Clean: 'Reconnecting With Self' (4/25/22) | Clean | Seven Days | Vermont's Independent Voice

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Clean: 'Reconnecting With Self' (4/25/22)


Published April 25, 2022 at 12:03 p.m.

  • Joshua Sherman Productions
  • Benjamin Lerner

My shoulders were tense as I craned my neck over a wireless router in the corner of my bedroom. It was late at night, and I was struggling to remain calm and serene. I was three years sober, and my computer had just lost its connection with the internet. My service had cut out halfway through a gripping episode of my favorite online television show, and I was incredibly upset.

After walking back towards my computer, I attempted to harness all of my technological wisdom to solve the problem. I clicked on my internet connection window repeatedly in an effort to diagnose and correct the issue, but I was only met by more confusion. After recalibrating my system settings several times, a cryptic and disappointing message flashed on my computer screen: “Unable to establish a successful connection.”

I slammed my laptop down onto my bed as I bellowed a series of hoarse exclamations. I was trapped in a proverbial chasm of impatience and ingratitude, but I didn’t know how to dig myself out of it. At the apex of my irate tantrum, I remembered how I felt during the worst days of my active addiction. I had spent many days stuck in an equally confounding state of selfish anger while I waited for my drug dealer to call me back. Although a mindless television show was not nearly as destructive as a deadly substance, I was still being held hostage by a similar pattern of compulsive reliance. Even though I was several years sober and clean, I had become dependent upon an external solution to solve my internal problems. I suddenly realized that my lack of connection to the internet was not the most pressing issue — it was my lack of connection to my own emotional reality.

Moments after my blinding epiphany, I left my computer behind and unfurled a blanket on my kitchen floor. I sat down, took a deep breath and began consciously reconnecting with my innermost thoughts. As I commenced with a series of mindfulness exercises, I felt the stress of the day begin to instantly melt away. My runaway train of thought had slowed its breakneck pace, and I was coasting towards a final destination of peaceful surrender. After reviewing the underlying causes of my emotional dysfunction one by one, I realized that they all stemmed from my need to control the world around me. At the end of my brief meditation, I rose from the floor and walked towards my refrigerator to grab a tasty snack. As I opened the freezer door, I heard the sounds of dramatic music and angry conversations blaring out of my computer speakers. My favorite show had come back on, and its main characters were engaged in a heated exchange. Although I was happy that my computer had reconnected to the internet, it didn’t really matter to me anymore. By drawing on the lessons I had learned in recovery, I was able to reconnect with myself — and no faulty piece of technology could take that away from me.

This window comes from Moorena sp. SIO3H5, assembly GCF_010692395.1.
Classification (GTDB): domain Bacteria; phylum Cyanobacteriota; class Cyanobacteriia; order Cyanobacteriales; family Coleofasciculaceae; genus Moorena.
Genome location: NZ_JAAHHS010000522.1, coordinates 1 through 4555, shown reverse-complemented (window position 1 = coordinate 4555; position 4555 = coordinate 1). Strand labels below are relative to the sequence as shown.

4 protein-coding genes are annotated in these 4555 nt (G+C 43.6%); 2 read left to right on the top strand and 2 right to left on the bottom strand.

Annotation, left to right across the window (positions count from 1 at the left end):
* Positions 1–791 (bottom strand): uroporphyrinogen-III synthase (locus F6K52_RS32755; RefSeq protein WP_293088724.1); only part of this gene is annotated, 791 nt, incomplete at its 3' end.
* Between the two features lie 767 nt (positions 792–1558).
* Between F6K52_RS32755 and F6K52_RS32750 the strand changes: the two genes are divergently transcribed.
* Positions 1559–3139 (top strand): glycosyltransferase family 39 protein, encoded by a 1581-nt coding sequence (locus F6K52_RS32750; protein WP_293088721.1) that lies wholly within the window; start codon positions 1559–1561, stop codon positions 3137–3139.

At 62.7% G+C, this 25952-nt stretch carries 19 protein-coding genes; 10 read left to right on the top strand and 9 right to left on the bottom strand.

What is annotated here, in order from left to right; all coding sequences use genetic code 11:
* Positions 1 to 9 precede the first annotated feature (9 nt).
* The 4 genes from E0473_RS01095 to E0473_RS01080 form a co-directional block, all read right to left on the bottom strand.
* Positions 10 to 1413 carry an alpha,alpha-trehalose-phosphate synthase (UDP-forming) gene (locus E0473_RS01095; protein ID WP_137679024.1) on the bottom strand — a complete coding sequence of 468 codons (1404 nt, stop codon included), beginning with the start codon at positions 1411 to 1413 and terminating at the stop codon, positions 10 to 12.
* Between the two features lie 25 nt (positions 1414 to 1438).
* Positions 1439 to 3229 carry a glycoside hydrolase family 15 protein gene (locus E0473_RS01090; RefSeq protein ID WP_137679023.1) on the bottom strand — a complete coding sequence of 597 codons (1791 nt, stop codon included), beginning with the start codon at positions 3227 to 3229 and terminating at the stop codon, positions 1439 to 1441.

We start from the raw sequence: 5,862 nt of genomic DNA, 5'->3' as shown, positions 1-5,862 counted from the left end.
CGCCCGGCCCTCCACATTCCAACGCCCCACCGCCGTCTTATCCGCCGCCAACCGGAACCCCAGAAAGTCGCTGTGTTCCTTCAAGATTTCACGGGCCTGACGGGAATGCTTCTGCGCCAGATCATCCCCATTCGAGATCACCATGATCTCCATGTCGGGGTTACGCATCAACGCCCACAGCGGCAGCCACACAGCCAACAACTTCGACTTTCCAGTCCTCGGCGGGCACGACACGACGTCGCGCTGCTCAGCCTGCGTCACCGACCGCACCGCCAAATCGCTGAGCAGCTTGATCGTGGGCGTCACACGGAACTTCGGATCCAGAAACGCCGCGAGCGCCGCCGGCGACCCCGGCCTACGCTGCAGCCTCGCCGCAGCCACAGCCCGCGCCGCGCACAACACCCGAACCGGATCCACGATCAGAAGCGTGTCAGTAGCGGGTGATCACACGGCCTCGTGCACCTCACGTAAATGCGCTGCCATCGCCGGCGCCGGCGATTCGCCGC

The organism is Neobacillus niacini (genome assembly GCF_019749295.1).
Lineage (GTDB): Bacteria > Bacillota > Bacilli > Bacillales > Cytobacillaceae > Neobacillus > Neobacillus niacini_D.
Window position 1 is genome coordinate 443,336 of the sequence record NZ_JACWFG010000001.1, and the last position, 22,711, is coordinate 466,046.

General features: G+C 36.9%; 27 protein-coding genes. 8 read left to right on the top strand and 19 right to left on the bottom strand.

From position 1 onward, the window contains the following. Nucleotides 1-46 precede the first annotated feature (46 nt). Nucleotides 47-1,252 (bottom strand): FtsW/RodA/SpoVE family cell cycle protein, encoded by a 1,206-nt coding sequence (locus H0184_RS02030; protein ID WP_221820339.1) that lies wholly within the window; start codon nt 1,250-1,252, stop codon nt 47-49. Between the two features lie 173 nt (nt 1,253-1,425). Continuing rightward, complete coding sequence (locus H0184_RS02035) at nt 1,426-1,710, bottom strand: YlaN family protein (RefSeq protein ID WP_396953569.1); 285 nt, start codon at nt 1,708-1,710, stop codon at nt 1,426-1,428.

Always remember:

Keep moving forward.
Run towards the truth.
Don’t quit before the miracle happens.
Benjamin Lerner is a recovering addict, composer, writer, musician and radio host. He has been sober since June 13, 2016. In his weekly column "Clean," originally published in Vermont News Guide, he shares his personal journey and lessons learned from his life in recovery. Columns published before July 12, 2020, can be found here. Newer installments are available on

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